After approximately two months on the disabled list with a flexor pronator strain in his elbow/forearm, Phillies left-hander Cliff Lee returned to the team's rotation on Monday night. Things did not go well, either for Lee or the Phillies. They lost to the Giants by the score of 7-4 (box score).
Lee was charged six runs (all earned) on a career-high-tying 12 hits in 5 2/3 innings of work. He walked one and struck out three. Fifty-nine of his 90 pitches were strikes (66 percent) through only 13 of 28 batters faced saw a first pitch strike (46 percent). That is well below Lee's 66.8 percent first pitch strike percentage on the season.
San Francisco's first nine hits were all singles and several were soft -- ground balls with eyes or bloopers. It wasn't until about the sixth inning that they really teed off on Lee, with Adam Duvall swatting a home run to dead center and Joaquin Arias doubling to center. The PitchFX data at Brooks Baseball shows Lee's velocity had returned to its pre-injury norms:
More than anything, Lee just looked rusty. His usual pinpoint location was off just enough -- he was more middle of the plate than on the corners, and when he's over the plate he's going to get hit. Lee is not a blow-you-away type like Felix Hernandez or Jose Fernandez. He needs to live on the black and Monday he did not.
Lee's minor league rehab assignment did not go particularly well; he allowed 11 runs on 13 hits in 10 2/3 Single-A innings, though you shouldn't take rehab numbers to heart. A veteran like Lee is in spring training mode during those games, working on whatever he needs to work on rather than getting outs and helping the team win. Obviously he could have used a little more rehab time based on his work Monday.
The trade deadline is next Thursday and Lee is expected to be one of the biggest names available, however, because he just came off the disabled list, he is only scheduled to make one more start between now and the deadline. (He's also scheduled to start on the 31st, coincidentally.) Lee has a long track record, sure, but teams will want to see him better than he was Monday before trading away prospects and taking on his huge salary, especially coming off the injury.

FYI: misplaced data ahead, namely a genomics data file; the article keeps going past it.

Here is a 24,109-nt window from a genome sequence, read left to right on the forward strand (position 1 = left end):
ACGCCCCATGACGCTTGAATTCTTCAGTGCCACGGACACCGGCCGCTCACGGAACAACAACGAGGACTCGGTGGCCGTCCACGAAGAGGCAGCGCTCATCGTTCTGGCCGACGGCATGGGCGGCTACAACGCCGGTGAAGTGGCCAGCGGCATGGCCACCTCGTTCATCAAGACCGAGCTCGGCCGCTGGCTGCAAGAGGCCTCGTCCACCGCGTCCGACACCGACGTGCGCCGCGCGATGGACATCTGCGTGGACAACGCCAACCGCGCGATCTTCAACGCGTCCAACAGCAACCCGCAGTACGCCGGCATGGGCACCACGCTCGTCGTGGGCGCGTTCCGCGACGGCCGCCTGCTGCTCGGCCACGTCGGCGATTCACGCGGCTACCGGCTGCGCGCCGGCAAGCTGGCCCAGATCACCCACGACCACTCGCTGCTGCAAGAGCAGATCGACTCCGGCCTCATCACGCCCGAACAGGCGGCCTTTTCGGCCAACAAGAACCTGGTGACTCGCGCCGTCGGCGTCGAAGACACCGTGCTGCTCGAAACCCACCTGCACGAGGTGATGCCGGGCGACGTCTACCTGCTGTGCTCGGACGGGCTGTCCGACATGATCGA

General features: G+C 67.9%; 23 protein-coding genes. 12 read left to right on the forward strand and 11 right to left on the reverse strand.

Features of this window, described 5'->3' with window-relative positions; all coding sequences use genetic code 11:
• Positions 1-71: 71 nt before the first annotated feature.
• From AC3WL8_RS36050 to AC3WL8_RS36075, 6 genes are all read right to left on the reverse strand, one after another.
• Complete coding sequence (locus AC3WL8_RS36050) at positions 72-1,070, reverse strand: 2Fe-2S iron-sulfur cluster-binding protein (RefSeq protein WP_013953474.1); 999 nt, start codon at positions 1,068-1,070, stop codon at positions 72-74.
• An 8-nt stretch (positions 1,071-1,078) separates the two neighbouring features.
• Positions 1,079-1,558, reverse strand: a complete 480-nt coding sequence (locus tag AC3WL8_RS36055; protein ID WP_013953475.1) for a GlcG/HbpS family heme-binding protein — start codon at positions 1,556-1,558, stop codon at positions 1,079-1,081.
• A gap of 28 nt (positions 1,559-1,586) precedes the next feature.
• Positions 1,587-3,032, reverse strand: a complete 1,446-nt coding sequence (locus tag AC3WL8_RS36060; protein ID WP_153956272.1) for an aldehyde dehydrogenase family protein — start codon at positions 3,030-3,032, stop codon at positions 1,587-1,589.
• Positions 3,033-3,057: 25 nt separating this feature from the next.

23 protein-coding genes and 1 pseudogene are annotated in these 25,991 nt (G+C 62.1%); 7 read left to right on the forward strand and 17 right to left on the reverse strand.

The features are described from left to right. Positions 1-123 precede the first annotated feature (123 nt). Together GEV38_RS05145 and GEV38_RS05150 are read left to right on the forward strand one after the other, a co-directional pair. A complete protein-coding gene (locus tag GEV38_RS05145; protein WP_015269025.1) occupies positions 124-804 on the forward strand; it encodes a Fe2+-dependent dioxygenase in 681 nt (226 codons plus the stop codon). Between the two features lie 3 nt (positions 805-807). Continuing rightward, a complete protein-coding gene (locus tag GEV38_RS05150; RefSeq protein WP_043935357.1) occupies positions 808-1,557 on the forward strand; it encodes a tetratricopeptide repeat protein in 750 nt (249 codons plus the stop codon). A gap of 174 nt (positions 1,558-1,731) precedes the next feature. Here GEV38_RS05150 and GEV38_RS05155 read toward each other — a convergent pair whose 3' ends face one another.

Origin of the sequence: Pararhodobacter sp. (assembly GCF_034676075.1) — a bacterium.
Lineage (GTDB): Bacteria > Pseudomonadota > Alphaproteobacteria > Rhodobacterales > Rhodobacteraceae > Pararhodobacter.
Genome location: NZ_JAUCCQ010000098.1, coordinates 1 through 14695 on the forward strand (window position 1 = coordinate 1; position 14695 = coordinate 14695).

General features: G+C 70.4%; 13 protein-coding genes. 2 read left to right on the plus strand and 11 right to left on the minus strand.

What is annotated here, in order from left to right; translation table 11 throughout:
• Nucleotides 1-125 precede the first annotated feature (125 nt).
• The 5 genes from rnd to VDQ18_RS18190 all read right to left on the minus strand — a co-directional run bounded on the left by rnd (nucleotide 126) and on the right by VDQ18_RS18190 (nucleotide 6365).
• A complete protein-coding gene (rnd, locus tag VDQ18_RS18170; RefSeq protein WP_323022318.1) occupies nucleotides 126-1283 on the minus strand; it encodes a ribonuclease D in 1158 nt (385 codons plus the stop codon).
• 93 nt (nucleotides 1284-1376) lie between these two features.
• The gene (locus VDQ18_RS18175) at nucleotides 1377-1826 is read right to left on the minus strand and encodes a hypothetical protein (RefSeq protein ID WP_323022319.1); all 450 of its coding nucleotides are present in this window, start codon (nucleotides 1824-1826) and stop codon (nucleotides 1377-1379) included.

The deadline has a way of making teams desperate and if he has a strong outing during his next start on Saturday, Lee could be a goner next week. Someone might take the plunge. If his location is off again, the Phillies' best course of action may be to hold onto him into August, let him make a few more starts to showcase himself, then swing a waiver trade. That would be preferable to selling low, even slightly, on such a valuable asset.
The Cliff Lee we saw on Monday night was the not the usual Cliff Lee. He looked like a guy who had sat around for two months rehabbing an injury, then threw only 10 2/3 minor league innings before jumping back into the MLB rotation. Lee's velocity was fine and he threw all his pitches, but his trademark command was off and he got knocked around. There were no significant red flags, just rust.
With only one more start left before the trade deadline, there might not be enough time for Lee to show his true form, and that will hurt his trade value. The last thing the Phillies want to do is get less than maximum return for a difference-maker like Lee.